Zulu is one of South Africa’s 11 official languages. It is the mother tongue of South Africa’s largest ethnic group, the amaZulu, of whom the majority reside in the province of KwaZulu-Natal. It is the sister language of three other Nguni languages spoken in South Africa, namely Xhosa, Swazi and Ndebele all of which are mutually intelligible.
Historians trace the origin of the Zulu people back to about 1670, to a chieftain, Malandela, who was the father of Zulu, regarded as the progenitor of the Zulu nation. It is from his name that the word amaZulu or uZulu which means ‘The Zulu People’ has been derived.
The modern Zulu population is fairly evenly distributed in both urban and rural areas. Although KwaZulu-Natal is still their heartland, large numbers of them have been attracted by the relative economic prosperity of the province of Gauteng where, in fact, they constitute the biggest language group. Indeed, of all the indigenous languages spoken in South Africa, Zulu is the most widely spoken and understood. It is often used as a sort of a lingua franca in urban areas where mixed population groups reside.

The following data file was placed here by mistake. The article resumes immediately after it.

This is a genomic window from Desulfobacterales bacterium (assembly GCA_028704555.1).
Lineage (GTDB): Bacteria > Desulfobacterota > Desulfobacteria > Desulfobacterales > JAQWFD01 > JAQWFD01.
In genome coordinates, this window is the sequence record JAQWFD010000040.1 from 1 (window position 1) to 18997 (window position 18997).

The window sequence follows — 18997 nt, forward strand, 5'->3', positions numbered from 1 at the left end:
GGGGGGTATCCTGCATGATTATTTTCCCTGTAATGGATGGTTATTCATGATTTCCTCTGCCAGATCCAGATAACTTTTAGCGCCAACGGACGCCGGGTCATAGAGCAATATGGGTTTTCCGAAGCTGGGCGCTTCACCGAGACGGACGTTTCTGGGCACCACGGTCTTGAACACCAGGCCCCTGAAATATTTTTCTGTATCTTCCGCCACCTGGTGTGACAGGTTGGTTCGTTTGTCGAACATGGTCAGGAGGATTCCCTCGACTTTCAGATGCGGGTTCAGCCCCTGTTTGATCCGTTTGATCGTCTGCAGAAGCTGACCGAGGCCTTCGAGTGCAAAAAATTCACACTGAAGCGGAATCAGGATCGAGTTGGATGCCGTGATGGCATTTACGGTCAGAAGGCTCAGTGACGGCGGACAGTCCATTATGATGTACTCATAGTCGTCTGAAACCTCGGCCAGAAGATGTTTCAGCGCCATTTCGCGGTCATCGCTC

One of the most outstanding features of the Zulu language is the grouping together of nouns into noun classes according to the form of their prefix. Fifteen such noun classes are distinguished in Zulu.
Its phonemic inventory includes 12 click sounds, all of which are of Khoi-San origin. It has a distinctive range of word classes that consists of categories such as ‘ideophone’, ‘enumerative’ and ‘copulative’.
Another striking feature is its concordial agreement system whereby all words that are grammatically related to a noun such as verbs, pronouns and adjectives, show agreement with that noun by means of a concord that is formally related to the class prefix of the noun.